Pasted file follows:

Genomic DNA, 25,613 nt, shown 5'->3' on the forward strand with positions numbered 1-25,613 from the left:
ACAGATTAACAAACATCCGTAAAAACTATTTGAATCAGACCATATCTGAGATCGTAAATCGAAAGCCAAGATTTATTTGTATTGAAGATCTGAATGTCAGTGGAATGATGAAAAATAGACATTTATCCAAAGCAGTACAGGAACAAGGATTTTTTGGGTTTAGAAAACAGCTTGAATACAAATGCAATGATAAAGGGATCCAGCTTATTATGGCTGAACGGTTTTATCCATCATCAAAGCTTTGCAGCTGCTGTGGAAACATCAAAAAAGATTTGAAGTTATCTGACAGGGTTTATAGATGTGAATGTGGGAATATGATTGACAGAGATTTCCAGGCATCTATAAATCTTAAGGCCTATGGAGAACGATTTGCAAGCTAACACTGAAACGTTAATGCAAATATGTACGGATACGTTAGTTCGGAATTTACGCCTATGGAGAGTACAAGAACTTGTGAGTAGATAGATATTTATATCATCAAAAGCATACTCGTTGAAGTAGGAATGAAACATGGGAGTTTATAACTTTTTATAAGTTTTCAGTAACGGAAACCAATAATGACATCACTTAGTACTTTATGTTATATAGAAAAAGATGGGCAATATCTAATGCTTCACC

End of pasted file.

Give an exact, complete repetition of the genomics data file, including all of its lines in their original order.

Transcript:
Genomic DNA, 25,613 nt, shown 5'->3' on the forward strand with positions numbered 1-25,613 from the left:
ACAGATTAACAAACATCCGTAAAAACTATTTGAATCAGACCATATCTGAGATCGTAAATCGAAAGCCAAGATTTATTTGTATTGAAGATCTGAATGTCAGTGGAATGATGAAAAATAGACATTTATCCAAAGCAGTACAGGAACAAGGATTTTTTGGGTTTAGAAAACAGCTTGAATACAAATGCAATGATAAAGGGATCCAGCTTATTATGGCTGAACGGTTTTATCCATCATCAAAGCTTTGCAGCTGCTGTGGAAACATCAAAAAAGATTTGAAGTTATCTGACAGGGTTTATAGATGTGAATGTGGGAATATGATTGACAGAGATTTCCAGGCATCTATAAATCTTAAGGCCTATGGAGAACGATTTGCAAGCTAACACTGAAACGTTAATGCAAATATGTACGGATACGTTAGTTCGGAATTTACGCCTATGGAGAGTACAAGAACTTGTGAGTAGATAGATATTTATATCATCAAAAGCATACTCGTTGAAGTAGGAATGAAACATGGGAGTTTATAACTTTTTATAAGTTTTCAGTAACGGAAACCAATAATGACATCACTTAGTACTTTATGTTATATAGAAAAAGATGGGCAATATCTAATGCTTCACC